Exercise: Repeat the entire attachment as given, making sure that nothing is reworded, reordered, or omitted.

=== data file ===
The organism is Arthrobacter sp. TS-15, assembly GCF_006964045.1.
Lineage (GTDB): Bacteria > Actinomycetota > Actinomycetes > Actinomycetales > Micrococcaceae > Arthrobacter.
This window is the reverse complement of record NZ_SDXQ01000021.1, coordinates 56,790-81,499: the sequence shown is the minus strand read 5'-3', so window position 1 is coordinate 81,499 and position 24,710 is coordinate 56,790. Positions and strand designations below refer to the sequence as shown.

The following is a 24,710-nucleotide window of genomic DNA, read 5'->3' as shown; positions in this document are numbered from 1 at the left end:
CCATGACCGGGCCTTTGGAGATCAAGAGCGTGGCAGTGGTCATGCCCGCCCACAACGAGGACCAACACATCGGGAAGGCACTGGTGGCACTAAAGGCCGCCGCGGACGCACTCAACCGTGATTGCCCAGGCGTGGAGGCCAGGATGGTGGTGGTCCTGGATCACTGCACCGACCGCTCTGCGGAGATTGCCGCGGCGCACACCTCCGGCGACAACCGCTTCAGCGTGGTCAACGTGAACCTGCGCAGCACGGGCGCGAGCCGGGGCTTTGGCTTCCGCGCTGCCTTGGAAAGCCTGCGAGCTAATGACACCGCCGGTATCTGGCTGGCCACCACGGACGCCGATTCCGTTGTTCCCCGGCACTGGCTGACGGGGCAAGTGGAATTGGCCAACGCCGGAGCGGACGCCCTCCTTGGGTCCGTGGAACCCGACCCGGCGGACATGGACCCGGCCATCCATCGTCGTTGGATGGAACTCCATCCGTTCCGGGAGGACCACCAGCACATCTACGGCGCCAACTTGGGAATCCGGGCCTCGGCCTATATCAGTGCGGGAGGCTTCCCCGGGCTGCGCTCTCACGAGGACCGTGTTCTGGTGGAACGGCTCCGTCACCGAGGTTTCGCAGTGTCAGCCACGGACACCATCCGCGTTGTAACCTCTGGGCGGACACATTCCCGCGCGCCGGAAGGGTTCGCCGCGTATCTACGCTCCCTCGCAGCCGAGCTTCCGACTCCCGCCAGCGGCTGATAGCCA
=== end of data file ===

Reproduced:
The organism is Arthrobacter sp. TS-15, assembly GCF_006964045.1.
Lineage (GTDB): Bacteria > Actinomycetota > Actinomycetes > Actinomycetales > Micrococcaceae > Arthrobacter.
This window is the reverse complement of record NZ_SDXQ01000021.1, coordinates 56,790-81,499: the sequence shown is the minus strand read 5'-3', so window position 1 is coordinate 81,499 and position 24,710 is coordinate 56,790. Positions and strand designations below refer to the sequence as shown.

The following is a 24,710-nucleotide window of genomic DNA, read 5'->3' as shown; positions in this document are numbered from 1 at the left end:
CCATGACCGGGCCTTTGGAGATCAAGAGCGTGGCAGTGGTCATGCCCGCCCACAACGAGGACCAACACATCGGGAAGGCACTGGTGGCACTAAAGGCCGCCGCGGACGCACTCAACCGTGATTGCCCAGGCGTGGAGGCCAGGATGGTGGTGGTCCTGGATCACTGCACCGACCGCTCTGCGGAGATTGCCGCGGCGCACACCTCCGGCGACAACCGCTTCAGCGTGGTCAACGTGAACCTGCGCAGCACGGGCGCGAGCCGGGGCTTTGGCTTCCGCGCTGCCTTGGAAAGCCTGCGAGCTAATGACACCGCCGGTATCTGGCTGGCCACCACGGACGCCGATTCCGTTGTTCCCCGGCACTGGCTGACGGGGCAAGTGGAATTGGCCAACGCCGGAGCGGACGCCCTCCTTGGGTCCGTGGAACCCGACCCGGCGGACATGGACCCGGCCATCCATCGTCGTTGGATGGAACTCCATCCGTTCCGGGAGGACCACCAGCACATCTACGGCGCCAACTTGGGAATCCGGGCCTCGGCCTATATCAGTGCGGGAGGCTTCCCCGGGCTGCGCTCTCACGAGGACCGTGTTCTGGTGGAACGGCTCCGTCACCGAGGTTTCGCAGTGTCAGCCACGGACACCATCCGCGTTGTAACCTCTGGGCGGACACATTCCCGCGCGCCGGAAGGGTTCGCCGCGTATCTACGCTCCCTCGCAGCCGAGCTTCCGACTCCCGCCAGCGGCTGATAGCCA